Washington (Brussels Morning) Al Qaeda’s second-in-command, Abu Muhsin al-Masri, was killed by Afghan security forces on 24 October last, raising concerns about the status of the peace process negotiations.
The Egyptian national was among those on the FBI’s most wanted list. The raid that resulted in his death was conducted amidst the ongoing peace negotiations between the Taliban and the Afghan government that were launched in Doha in February 2019.
Since that time, senior US military officials have continued to pursue their “home by Christmas” troop withdrawal objective. Tensions notwithstanding, the pending withdrawal of international forces brought a renewed sense of urgency for the talks to succeed. Even the Taliban understand how crucial the upcoming International Donors’ conference in Geneva on 23-24 November will be. Put simply, without international assistance, Afghanistan goes hungry.
After 40 years of uninterrupted conflict, Afghanistan is among the world’s most aid- dependent countries. Without official development assistance on a massive scale, the country cannot meet basic needs.
Against this background, Ambassador Tedo Japaridze talks to Shoaib Rahim, the Afghan Government’s Senior Adviser at the State Ministry for Peace, former Mayor of Kabul and Senior Adviser to Minister of Defence.
Ambassador Tedo Japaridze: Afghan security forces have killed Abu Muhsin al-Masri, a senior al-Qaeda leader on the FBI’s Most Wanted Terrorist list. How does his death affect the peace negotiations?
Shoaib Rahim (SR): One of the core articles of the US-Taliban Doha Agreement was the latter’s commitment to disengage with terrorist organisations specifically stating that Al-Qaeda and other terrorist groups would “have no place in Afghanistan”.
The operation by Afghanistan’s security forces to track and kill al-Masri clearly demonstrates Taliban’s breach of this commitment as al-Masri was operating and moving within Taliban-controlled territories and planning operations.
This raises a few possibilities with regard to the Taliban’s position with regard to the ongoing peace negotiations; first that the Taliban leadership are continuing to test the limits of US seriousness and resolve on the Doha Agreement and are betting on a White House decision to withdraw at any cost. This Taliban approach also resulted in the failed attempt to overthrow a major urban centre in Helmand a few weeks back. Second is the possibility that the Taliban Political Commission (TPC) and subsequently their negotiating team is disconnected from the military realities and their field commanders, which drastically discredits them and their ability to deliver on articles of any political settlement reached.
Simply put, the Taliban have not been able to demonstrate their intent to achieve a political settlement. Rather, they have consistently undermined the ongoing peace negotiations with a drastic increase in violence across the country as well as breaches of theDoha Agreement which they previously signed with the United States. If the international community is committed to ensuring political order and preventing chaos, it must increase pressure on the Taliban to demonstrate tangible commitment towards the peace negotiations.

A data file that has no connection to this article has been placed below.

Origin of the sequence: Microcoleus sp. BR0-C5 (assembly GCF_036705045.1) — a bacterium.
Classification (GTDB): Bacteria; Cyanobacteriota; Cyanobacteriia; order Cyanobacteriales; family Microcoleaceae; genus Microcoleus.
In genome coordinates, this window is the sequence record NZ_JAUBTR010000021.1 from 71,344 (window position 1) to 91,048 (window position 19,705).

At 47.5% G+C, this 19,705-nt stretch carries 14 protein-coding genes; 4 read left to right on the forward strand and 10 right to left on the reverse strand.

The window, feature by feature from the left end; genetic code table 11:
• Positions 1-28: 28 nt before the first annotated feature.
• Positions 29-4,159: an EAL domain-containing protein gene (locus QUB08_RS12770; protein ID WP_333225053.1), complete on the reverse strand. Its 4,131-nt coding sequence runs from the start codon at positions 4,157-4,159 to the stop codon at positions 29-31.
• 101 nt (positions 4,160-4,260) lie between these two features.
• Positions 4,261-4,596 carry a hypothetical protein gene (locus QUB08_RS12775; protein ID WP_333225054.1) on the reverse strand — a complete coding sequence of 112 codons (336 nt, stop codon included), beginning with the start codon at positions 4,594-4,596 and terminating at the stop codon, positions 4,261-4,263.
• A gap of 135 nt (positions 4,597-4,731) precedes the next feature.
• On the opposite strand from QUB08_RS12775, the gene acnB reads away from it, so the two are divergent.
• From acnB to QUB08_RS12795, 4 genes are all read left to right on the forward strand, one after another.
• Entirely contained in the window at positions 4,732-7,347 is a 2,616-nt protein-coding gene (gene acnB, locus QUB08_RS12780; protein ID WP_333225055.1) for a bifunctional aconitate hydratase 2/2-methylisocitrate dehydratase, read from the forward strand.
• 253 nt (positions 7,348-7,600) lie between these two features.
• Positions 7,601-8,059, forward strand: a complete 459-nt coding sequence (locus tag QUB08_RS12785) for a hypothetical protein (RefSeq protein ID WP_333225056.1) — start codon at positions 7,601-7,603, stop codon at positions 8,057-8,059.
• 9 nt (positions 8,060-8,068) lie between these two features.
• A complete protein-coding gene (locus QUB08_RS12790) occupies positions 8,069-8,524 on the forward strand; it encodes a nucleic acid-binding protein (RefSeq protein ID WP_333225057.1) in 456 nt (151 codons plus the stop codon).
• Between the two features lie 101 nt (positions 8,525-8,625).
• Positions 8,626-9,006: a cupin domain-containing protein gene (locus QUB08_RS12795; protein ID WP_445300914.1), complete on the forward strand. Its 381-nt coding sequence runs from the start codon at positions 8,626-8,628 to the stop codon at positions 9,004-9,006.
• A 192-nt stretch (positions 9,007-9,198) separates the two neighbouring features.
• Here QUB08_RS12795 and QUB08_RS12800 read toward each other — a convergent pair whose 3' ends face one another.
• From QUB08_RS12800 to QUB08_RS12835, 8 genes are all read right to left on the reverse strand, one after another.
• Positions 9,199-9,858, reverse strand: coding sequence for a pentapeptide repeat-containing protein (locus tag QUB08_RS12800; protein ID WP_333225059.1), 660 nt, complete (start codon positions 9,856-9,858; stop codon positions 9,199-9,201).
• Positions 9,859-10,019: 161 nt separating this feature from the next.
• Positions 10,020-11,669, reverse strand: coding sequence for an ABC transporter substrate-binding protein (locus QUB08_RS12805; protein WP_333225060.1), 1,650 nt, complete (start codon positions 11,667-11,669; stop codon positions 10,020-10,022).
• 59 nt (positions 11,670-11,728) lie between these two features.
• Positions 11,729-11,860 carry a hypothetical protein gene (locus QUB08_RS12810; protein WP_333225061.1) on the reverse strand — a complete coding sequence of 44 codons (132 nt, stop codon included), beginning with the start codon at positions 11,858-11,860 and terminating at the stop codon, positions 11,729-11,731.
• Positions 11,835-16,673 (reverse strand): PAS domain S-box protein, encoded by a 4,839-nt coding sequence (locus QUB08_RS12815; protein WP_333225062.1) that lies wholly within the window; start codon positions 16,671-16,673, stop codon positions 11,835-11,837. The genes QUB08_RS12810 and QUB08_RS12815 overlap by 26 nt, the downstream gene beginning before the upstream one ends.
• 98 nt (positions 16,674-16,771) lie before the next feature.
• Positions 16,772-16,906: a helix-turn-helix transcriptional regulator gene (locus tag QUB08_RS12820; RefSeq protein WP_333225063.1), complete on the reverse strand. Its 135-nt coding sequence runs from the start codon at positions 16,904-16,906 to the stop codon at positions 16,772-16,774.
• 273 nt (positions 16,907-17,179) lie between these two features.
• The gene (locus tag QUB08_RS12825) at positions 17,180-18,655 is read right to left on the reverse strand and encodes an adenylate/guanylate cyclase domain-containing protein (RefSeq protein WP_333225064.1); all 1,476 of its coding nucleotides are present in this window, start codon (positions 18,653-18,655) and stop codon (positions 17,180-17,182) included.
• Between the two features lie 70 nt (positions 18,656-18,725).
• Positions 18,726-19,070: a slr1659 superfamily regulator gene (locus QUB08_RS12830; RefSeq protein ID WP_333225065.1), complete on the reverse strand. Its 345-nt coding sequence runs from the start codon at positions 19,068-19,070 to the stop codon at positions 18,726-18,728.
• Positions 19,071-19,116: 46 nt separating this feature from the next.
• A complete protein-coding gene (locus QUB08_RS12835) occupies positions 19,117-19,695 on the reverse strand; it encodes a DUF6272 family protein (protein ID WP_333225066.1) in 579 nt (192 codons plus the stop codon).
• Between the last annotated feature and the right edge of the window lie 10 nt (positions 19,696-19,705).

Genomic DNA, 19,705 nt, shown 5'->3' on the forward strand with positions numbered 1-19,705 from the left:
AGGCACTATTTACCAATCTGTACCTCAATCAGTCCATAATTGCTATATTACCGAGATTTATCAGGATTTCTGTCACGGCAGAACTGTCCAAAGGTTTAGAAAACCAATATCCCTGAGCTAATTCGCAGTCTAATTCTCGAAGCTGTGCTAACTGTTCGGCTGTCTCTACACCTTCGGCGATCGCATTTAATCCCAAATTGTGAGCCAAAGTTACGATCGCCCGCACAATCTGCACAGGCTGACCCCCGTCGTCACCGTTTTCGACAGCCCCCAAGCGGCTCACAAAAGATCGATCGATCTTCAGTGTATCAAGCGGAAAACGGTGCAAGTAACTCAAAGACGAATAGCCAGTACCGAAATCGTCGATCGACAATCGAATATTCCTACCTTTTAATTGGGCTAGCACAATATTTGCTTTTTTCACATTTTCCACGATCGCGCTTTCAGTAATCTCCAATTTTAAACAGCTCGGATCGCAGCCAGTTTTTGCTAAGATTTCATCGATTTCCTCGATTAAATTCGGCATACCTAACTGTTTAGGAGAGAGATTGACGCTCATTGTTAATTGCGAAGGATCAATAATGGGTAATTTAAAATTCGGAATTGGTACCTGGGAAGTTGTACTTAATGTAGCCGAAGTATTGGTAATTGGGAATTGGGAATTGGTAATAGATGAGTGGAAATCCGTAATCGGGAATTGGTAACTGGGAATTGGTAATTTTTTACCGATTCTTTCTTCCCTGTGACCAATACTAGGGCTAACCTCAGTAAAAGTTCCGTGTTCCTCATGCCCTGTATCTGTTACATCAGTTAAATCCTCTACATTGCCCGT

TJ: In view of recent developments, are Afghan forces ready to fill the security vacuum left by the gradual withdrawal of international troops?
SR: Afghanistan’s National Defense and Security Forces (ANDSF) completely took over the war effort back in 2014 after the withdrawal of over 100,000 coalition forces. ANDSF has planned and carried out most of the military operations across the country since and have maintained the territorial integrity of the country as well as all the country’s provinces in doing so. For this reason, it is important to characterise the current withdrawal more accurately.
Current international troop levels in Afghanistan are essentially limited to counter-terrorism efforts, advice and assistance missions and basic force protection for diplomatic missions. The weight of the war is on the shoulders of ANDSF. Continued funding and support for the Afghan forces will be critical and commitments have been made for the foreseeable future, which would provide stability for maintaining operational capabilities.
This leaves the air support provided by the US Air Force, the levels of which has been systematically reduced since 2019. Supporting the Afghanistan Air Force (AAF) and sufficiently equipping them with the right set of tools would cover for any decline in air capability as well. AAF currently uses A-29 Super Tucano Bombers, MD 500 and Mi-35 weaponised helicopters to provide air protection for ground forces. Building on this AAF fleet would address any major concerns about a possible Taliban take-over upon complete withdrawal.
TJ: In view of the recent progress in the peace negotiations and the ongoing COVID-19 crisis, what are your hopes for the forthcoming international donor’s conference in Geneva?
SR: Geneva’s role is critical to ensure a strong message is sent by the international community endorsing a constitutional order in Afghanistan, regardless of the political settlement reached between the parties through the negotiations.
A this point, one of the few common denominators between both negotiating teams is the recognition that without continuation of donor support, chances of successfully implementing any political settlement reached would be drastically reduced. A realistic move towards self-reliance would only be realised upon reaching a comprehensive ceasefire allowing for country-wide coverage of national programmes without security risks or threats compromising them.
The hope is that the donor community acknowledges this critical juncture, particularly with the peace process, and that it declares its unwavering support in favour of a stable Afghanistan.